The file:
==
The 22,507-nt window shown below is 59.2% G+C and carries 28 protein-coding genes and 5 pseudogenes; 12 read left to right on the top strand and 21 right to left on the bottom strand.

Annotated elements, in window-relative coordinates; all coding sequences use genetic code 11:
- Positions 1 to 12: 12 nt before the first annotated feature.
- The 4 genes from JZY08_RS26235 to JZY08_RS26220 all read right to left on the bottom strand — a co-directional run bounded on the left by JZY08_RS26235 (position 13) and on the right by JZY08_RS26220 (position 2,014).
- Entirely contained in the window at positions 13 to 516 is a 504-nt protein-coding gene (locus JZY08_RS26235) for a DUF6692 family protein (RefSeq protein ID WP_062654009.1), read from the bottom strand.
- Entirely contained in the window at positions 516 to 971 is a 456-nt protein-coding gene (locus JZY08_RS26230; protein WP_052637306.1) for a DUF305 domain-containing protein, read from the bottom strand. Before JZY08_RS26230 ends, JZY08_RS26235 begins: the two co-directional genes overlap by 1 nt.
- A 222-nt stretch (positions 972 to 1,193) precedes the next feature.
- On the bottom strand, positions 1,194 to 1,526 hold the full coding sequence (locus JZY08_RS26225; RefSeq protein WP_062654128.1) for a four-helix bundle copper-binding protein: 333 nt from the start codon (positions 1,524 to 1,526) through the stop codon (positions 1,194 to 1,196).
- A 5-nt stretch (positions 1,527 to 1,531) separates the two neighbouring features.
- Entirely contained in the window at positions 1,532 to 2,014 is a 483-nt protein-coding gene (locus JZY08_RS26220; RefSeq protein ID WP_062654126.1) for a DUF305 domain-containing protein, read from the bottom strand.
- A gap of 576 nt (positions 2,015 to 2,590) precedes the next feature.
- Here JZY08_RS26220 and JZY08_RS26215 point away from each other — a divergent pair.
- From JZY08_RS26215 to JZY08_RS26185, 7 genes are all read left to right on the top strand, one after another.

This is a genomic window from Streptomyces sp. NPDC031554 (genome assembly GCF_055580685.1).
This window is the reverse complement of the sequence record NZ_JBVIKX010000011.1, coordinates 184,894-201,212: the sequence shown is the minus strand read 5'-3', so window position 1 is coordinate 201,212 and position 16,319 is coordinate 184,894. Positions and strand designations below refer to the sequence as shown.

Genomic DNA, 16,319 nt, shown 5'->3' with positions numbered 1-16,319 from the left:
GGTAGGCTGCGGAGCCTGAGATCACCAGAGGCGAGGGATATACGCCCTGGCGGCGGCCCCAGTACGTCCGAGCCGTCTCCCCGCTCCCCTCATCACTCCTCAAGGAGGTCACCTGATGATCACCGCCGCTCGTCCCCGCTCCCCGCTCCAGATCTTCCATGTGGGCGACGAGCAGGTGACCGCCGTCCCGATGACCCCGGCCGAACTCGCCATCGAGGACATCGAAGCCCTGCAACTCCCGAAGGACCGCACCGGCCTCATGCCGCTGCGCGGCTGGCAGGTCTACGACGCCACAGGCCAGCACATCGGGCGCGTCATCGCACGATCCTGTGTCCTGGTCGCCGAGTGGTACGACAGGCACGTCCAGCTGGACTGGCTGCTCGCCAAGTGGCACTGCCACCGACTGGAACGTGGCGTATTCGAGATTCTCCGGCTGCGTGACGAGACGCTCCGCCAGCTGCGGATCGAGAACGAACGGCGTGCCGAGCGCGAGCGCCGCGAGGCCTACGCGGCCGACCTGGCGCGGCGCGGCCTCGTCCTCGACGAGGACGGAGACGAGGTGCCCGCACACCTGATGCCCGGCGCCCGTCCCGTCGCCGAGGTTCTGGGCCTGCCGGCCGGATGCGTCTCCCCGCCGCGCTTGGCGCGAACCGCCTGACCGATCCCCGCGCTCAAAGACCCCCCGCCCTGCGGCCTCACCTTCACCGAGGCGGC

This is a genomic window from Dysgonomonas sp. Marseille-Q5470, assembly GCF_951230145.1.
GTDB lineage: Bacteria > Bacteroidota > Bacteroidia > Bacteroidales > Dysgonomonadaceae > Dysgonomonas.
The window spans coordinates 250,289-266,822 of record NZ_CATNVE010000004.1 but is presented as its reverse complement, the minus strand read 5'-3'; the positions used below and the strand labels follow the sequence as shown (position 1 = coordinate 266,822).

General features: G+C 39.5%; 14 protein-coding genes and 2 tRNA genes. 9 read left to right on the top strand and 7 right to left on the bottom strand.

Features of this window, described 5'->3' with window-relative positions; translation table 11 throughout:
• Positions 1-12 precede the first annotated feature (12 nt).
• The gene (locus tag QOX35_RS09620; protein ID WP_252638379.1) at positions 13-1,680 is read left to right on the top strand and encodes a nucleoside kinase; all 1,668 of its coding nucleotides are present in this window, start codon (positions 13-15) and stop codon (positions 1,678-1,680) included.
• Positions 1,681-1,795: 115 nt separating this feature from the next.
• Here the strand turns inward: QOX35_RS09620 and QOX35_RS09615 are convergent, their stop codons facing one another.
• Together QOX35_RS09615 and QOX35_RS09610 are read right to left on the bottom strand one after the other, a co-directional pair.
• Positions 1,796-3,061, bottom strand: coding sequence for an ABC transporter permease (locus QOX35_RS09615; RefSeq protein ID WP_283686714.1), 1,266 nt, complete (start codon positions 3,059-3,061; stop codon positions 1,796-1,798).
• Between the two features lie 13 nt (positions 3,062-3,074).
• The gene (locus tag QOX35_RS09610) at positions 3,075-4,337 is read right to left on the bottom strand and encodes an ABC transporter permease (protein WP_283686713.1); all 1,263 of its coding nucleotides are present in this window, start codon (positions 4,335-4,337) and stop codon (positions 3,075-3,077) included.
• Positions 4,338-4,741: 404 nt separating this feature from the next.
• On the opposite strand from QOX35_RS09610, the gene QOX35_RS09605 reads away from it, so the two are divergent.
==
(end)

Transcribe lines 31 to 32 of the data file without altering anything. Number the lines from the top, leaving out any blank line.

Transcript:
• Positions 4,338-4,741: 404 nt separating this feature from the next.
• On the opposite strand from QOX35_RS09610, the gene QOX35_RS09605 reads away from it, so the two are divergent.